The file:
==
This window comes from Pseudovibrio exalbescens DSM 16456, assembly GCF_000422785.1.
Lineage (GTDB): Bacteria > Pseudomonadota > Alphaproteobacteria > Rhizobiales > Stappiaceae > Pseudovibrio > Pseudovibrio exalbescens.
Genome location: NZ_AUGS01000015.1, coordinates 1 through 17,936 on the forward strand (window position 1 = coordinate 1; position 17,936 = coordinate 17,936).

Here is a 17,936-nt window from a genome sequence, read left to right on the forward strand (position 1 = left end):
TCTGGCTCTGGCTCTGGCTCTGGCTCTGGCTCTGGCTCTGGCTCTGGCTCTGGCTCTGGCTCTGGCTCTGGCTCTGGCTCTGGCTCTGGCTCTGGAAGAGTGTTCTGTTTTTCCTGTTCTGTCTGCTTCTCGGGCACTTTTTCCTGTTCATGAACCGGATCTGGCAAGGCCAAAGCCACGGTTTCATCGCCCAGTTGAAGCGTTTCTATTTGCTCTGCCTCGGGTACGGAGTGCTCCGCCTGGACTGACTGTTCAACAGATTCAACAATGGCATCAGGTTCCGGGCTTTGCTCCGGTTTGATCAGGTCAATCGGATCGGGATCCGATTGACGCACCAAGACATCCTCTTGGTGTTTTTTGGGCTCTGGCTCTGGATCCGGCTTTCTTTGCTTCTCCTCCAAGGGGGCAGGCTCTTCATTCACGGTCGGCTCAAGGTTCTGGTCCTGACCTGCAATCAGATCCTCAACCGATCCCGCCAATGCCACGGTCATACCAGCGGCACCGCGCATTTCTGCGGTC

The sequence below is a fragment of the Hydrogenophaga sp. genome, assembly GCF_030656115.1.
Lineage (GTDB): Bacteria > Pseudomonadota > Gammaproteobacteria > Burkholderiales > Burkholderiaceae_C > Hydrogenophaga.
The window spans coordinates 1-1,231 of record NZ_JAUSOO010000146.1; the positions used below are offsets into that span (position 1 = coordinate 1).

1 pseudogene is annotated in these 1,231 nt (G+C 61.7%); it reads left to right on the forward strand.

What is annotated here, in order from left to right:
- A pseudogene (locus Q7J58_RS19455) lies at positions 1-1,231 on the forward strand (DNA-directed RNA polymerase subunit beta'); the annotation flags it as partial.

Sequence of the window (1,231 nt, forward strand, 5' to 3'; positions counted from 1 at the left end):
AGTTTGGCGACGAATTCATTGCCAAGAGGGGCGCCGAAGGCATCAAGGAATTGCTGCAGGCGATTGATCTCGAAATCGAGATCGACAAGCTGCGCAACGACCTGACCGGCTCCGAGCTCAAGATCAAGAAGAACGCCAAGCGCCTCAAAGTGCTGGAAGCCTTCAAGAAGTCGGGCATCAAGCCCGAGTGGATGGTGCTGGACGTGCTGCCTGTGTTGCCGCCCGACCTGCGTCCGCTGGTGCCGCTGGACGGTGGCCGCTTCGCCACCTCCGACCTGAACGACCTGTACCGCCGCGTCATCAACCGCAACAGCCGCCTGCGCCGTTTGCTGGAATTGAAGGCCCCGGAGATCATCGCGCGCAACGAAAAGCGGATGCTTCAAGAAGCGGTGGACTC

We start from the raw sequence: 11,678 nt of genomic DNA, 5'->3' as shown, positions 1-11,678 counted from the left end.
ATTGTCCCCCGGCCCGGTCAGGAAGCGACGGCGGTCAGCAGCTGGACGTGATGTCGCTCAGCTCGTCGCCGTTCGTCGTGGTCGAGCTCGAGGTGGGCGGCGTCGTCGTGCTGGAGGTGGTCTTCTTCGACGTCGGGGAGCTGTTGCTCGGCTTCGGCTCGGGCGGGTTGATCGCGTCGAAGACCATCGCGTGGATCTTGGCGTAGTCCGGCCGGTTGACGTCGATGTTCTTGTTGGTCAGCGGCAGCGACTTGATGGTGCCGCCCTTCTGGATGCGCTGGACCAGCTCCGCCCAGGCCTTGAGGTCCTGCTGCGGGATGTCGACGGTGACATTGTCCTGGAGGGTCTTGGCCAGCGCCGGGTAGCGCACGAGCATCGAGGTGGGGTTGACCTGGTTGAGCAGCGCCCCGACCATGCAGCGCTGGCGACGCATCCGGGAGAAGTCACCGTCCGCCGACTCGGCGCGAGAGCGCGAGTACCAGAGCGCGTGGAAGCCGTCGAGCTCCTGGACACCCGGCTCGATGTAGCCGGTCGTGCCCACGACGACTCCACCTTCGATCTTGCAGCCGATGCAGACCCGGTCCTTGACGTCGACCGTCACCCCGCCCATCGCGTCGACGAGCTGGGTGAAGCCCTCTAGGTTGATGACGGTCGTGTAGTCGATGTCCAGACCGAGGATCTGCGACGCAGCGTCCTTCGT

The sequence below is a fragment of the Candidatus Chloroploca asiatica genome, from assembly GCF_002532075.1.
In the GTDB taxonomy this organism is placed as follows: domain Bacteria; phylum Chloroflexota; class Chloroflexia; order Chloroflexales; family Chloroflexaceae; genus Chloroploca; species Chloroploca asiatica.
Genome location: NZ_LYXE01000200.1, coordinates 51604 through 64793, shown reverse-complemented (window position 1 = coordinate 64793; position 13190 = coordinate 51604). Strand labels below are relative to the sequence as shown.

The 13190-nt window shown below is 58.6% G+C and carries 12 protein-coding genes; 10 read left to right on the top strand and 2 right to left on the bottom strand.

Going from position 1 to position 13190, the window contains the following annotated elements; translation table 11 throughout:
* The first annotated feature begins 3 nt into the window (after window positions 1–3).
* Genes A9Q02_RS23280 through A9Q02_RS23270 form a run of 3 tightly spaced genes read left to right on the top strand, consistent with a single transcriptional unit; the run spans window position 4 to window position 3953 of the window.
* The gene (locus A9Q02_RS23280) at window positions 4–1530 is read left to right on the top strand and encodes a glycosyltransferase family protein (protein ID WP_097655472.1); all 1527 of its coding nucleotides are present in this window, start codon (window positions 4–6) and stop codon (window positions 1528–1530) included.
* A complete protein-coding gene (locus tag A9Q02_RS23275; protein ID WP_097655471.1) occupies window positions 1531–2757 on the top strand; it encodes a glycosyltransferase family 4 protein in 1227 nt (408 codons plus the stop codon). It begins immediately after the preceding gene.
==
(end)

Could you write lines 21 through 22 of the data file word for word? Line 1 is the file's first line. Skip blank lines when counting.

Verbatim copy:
* The first annotated feature begins 3 nt into the window (after window positions 1–3).
* Genes A9Q02_RS23280 through A9Q02_RS23270 form a run of 3 tightly spaced genes read left to right on the top strand, consistent with a single transcriptional unit; the run spans window position 4 to window position 3953 of the window.